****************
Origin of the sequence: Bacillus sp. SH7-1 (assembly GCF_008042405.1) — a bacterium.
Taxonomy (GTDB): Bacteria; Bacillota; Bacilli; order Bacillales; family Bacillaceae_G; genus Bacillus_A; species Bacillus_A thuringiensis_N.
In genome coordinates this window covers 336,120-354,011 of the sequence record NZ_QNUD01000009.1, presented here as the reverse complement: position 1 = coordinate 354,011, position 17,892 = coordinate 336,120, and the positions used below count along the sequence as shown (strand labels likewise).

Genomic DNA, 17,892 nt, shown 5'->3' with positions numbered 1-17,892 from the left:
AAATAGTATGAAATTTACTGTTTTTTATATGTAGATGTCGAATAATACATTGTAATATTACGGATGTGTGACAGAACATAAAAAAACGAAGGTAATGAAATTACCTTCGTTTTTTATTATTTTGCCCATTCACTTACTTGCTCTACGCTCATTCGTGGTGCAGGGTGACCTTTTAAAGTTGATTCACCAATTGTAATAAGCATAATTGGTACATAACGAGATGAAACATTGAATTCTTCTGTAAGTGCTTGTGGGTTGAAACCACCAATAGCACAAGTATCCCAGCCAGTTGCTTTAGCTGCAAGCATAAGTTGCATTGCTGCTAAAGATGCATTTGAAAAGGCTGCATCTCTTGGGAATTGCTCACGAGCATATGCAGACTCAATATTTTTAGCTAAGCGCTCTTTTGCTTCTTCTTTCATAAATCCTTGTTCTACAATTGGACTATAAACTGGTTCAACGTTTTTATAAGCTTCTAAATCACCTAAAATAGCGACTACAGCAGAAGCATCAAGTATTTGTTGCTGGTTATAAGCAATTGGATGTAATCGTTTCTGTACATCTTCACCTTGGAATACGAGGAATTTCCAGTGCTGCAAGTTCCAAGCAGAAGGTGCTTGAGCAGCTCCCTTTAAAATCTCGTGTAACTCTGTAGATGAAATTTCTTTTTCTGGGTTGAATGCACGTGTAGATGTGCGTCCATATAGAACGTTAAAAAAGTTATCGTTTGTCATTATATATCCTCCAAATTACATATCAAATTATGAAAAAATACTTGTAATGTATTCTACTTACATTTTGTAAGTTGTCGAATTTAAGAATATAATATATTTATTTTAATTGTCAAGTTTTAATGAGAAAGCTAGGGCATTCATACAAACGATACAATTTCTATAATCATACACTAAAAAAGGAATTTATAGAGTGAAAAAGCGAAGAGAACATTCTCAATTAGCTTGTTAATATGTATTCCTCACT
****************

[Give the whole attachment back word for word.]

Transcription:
Origin of the sequence: Bacillus sp. SH7-1 (assembly GCF_008042405.1) — a bacterium.
Taxonomy (GTDB): Bacteria; Bacillota; Bacilli; order Bacillales; family Bacillaceae_G; genus Bacillus_A; species Bacillus_A thuringiensis_N.
In genome coordinates this window covers 336,120-354,011 of the sequence record NZ_QNUD01000009.1, presented here as the reverse complement: position 1 = coordinate 354,011, position 17,892 = coordinate 336,120, and the positions used below count along the sequence as shown (strand labels likewise).

Genomic DNA, 17,892 nt, shown 5'->3' with positions numbered 1-17,892 from the left:
AAATAGTATGAAATTTACTGTTTTTTATATGTAGATGTCGAATAATACATTGTAATATTACGGATGTGTGACAGAACATAAAAAAACGAAGGTAATGAAATTACCTTCGTTTTTTATTATTTTGCCCATTCACTTACTTGCTCTACGCTCATTCGTGGTGCAGGGTGACCTTTTAAAGTTGATTCACCAATTGTAATAAGCATAATTGGTACATAACGAGATGAAACATTGAATTCTTCTGTAAGTGCTTGTGGGTTGAAACCACCAATAGCACAAGTATCCCAGCCAGTTGCTTTAGCTGCAAGCATAAGTTGCATTGCTGCTAAAGATGCATTTGAAAAGGCTGCATCTCTTGGGAATTGCTCACGAGCATATGCAGACTCAATATTTTTAGCTAAGCGCTCTTTTGCTTCTTCTTTCATAAATCCTTGTTCTACAATTGGACTATAAACTGGTTCAACGTTTTTATAAGCTTCTAAATCACCTAAAATAGCGACTACAGCAGAAGCATCAAGTATTTGTTGCTGGTTATAAGCAATTGGATGTAATCGTTTCTGTACATCTTCACCTTGGAATACGAGGAATTTCCAGTGCTGCAAGTTCCAAGCAGAAGGTGCTTGAGCAGCTCCCTTTAAAATCTCGTGTAACTCTGTAGATGAAATTTCTTTTTCTGGGTTGAATGCACGTGTAGATGTGCGTCCATATAGAACGTTAAAAAAGTTATCGTTTGTCATTATATATCCTCCAAATTACATATCAAATTATGAAAAAATACTTGTAATGTATTCTACTTACATTTTGTAAGTTGTCGAATTTAAGAATATAATATATTTATTTTAATTGTCAAGTTTTAATGAGAAAGCTAGGGCATTCATACAAACGATACAATTTCTATAATCATACACTAAAAAAGGAATTTATAGAGTGAAAAAGCGAAGAGAACATTCTCAATTAGCTTGTTAATATGTATTCCTCACT